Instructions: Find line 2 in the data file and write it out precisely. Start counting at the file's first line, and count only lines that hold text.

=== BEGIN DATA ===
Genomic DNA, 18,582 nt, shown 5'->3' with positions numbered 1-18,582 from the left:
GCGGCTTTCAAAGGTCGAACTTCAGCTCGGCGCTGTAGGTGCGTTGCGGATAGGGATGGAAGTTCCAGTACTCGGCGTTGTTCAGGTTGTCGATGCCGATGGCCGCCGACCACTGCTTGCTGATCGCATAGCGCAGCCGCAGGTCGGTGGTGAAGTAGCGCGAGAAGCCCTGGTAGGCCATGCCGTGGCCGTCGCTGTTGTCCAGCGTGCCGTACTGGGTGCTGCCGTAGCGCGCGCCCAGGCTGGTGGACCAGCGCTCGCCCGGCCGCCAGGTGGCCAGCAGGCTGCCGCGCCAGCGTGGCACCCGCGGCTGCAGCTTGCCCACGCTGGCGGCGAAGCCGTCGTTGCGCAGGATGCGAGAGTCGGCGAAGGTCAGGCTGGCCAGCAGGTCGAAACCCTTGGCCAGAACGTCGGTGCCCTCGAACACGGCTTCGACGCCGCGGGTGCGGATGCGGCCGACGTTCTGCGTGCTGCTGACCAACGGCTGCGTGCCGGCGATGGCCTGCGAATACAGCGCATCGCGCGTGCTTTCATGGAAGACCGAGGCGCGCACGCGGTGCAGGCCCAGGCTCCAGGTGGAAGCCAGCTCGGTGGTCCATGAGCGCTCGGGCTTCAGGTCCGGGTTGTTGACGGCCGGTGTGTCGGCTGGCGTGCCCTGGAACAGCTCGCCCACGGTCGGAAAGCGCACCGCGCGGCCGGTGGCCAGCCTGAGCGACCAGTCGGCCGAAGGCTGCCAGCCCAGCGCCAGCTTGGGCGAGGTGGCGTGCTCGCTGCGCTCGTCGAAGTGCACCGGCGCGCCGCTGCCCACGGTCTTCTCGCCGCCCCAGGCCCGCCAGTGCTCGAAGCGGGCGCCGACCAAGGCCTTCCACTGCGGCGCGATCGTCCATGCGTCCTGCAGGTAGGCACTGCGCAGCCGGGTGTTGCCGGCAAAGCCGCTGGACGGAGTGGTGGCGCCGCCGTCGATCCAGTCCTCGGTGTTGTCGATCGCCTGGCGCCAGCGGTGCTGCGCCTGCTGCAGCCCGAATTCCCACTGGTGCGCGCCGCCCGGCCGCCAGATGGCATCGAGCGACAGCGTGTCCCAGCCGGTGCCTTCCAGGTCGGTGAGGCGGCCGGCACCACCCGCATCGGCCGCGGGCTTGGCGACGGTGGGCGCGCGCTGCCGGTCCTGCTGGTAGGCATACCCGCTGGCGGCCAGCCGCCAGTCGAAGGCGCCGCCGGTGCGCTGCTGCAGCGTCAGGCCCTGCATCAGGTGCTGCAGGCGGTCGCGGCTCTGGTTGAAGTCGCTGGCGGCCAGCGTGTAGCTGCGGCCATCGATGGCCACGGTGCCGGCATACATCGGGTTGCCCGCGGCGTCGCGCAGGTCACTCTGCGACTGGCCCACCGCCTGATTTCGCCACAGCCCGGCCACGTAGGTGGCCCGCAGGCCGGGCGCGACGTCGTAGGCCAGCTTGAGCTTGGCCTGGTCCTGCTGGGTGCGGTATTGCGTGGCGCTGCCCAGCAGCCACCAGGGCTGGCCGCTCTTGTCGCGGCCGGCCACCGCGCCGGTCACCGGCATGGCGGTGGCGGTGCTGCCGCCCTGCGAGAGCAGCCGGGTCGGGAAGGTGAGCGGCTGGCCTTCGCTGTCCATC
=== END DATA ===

GCGGCTTTCAAAGGTCGAACTTCAGCTCGGCGCTGTAGGTGCGTTGCGGATAGGGATGGAAGTTCCAGTACTCGGCGTTGTTCAGGTTGTCGATGCCGATGGCCGCCGACCACTGCTTGCTGATCGCATAGCGCAGCCGCAGGTCGGTGGTGAAGTAGCGCGAGAAGCCCTGGTAGGCCATGCCGTGGCCGTCGCTGTTGTCCAGCGTGCCGTACTGGGTGCTGCCGTAGCGCGCGCCCAGGCTGGTGGACCAGCGCTCGCCCGGCCGCCAGGTGGCCAGCAGGCTGCCGCGCCAGCGTGGCACCCGCGGCTGCAGCTTGCCCACGCTGGCGGCGAAGCCGTCGTTGCGCAGGATGCGAGAGTCGGCGAAGGTCAGGCTGGCCAGCAGGTCGAAACCCTTGGCCAGAACGTCGGTGCCCTCGAACACGGCTTCGACGCCGCGGGTGCGGATGCGGCCGACGTTCTGCGTGCTGCTGACCAACGGCTGCGTGCCGGCGATGGCCTGCGAATACAGCGCATCGCGCGTGCTTTCATGGAAGACCGAGGCGCGCACGCGGTGCAGGCCCAGGCTCCAGGTGGAAGCCAGCTCGGTGGTCCATGAGCGCTCGGGCTTCAGGTCCGGGTTGTTGACGGCCGGTGTGTCGGCTGGCGTGCCCTGGAACAGCTCGCCCACGGTCGGAAAGCGCACCGCGCGGCCGGTGGCCAGCCTGAGCGACCAGTCGGCCGAAGGCTGCCAGCCCAGCGCCAGCTTGGGCGAGGTGGCGTGCTCGCTGCGCTCGTCGAAGTGCACCGGCGCGCCGCTGCCCACGGTCTTCTCGCCGCCCCAGGCCCGCCAGTGCTCGAAGCGGGCGCCGACCAAGGCCTTCCACTGCGGCGCGATCGTCCATGCGTCCTGCAGGTAGGCACTGCGCAGCCGGGTGTTGCCGGCAAAGCCGCTGGACGGAGTGGTGGCGCCGCCGTCGATCCAGTCCTCGGTGTTGTCGATCGCCTGGCGCCAGCGGTGCTGCGCCTGCTGCAGCCCGAATTCCCACTGGTGCGCGCCGCCCGGCCGCCAGATGGCATCGAGCGACAGCGTGTCCCAGCCGGTGCCTTCCAGGTCGGTGAGGCGGCCGGCACCACCCGCATCGGCCGCGGGCTTGGCGACGGTGGGCGCGCGCTGCCGGTCCTGCTGGTAGGCATACCCGCTGGCGGCCAGCCGCCAGTCGAAGGCGCCGCCGGTGCGCTGCTGCAGCGTCAGGCCCTGCATCAGGTGCTGCAGGCGGTCGCGGCTCTGGTTGAAGTCGCTGGCGGCCAGCGTGTAGCTGCGGCCATCGATGGCCACGGTGCCGGCATACATCGGGTTGCCCGCGGCGTCGCGCAGGTCACTCTGCGACTGGCCCACCGCCTGATTTCGCCACAGCCCGGCCACGTAGGTGGCCCGCAGGCCGGGCGCGACGTCGTAGGCCAGCTTGAGCTTGGCCTGGTCCTGCTGGGTGCGGTATTGCGTGGCGCTGCCCAGCAGCCACCAGGGCTGGCCGCTCTTGTCGCGGCCGGCCACCGCGCCGGTCACCGGCATGGCGGTGGCGGTGCTGCCGCCCTGCGAGAGCAGCCGGGTCGGGAAGGTGAGCGGCTGGCCTTCGCTGTCCATC